North America: Success story hemp seeds and oil
In North America, hemp so far has been cultivated mainly for the food industry. The Canadian hemp industry can look back on successful years and has cultivated almost 20,000 hectares of hemp exclusively for seed use for the first time in 2006, with the hemp seeds going into the US food industry for the most part. The USA are amongst the small number of countries worldwide in which industrial hemp cultivation still is forbidden – to the Canadian farmers’ delight.
Right now some projects are going on in Canada in order to utilise hemp fibres and hurds as well; amongst other things, they are about the reinforcement of Polylactide (PLA) with hemp fibres to extend the field of applications of this bioplastics. But interest is shown also by the chipboard industry that is in search of new raw materials due to wood shortages, definitely considering larger hemp projects.
Daniel Kruse of Hempro International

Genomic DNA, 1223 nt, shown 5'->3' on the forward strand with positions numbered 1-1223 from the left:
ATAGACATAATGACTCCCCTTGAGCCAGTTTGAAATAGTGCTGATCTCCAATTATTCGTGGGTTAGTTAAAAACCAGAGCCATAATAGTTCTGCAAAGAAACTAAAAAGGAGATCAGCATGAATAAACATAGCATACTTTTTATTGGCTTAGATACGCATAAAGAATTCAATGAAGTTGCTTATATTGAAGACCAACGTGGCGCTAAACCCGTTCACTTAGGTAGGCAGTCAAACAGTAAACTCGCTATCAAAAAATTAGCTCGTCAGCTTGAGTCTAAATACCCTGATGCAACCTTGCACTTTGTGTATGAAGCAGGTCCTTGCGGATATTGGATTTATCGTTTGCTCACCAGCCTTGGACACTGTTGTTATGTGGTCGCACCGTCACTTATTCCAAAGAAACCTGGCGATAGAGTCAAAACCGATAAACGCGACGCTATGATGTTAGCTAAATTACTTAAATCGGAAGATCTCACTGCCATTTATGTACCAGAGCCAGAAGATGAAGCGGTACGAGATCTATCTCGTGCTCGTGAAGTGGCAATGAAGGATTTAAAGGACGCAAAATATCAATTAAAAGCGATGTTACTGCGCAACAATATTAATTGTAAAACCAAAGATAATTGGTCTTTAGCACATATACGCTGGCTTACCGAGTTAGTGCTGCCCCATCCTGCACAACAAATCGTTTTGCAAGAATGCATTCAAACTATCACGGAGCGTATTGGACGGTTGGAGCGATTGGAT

(Düsseldorf/Germany,) gave a competent overview of the worldwide development of the hemp food industry. Compared to North America and China, Europe still is clearly lagging behind – nevertheless, also in Europe the market for hulled hemp seeds and hemp oil is growing. In Great Britain, hemp muesli bars and hemp oil have already made it into supermarkets. In Germany, distribution is primarily done via the internet and farm shops.
Europe – hemp textile projects, insulation material and automotive industry In Europe, presently a lot of activities are going on that give reason to expect an extension of the meagre areas under cultivation of currently scarcely 16,000 ha.
For example, Bengt Svennerstedt of the Swedish University of Agricultural Sciences (Alnarp/Sweden,) reported on the interest of the Swedish companies IKEA, Volvo and Saab in hemp fibres and hurds.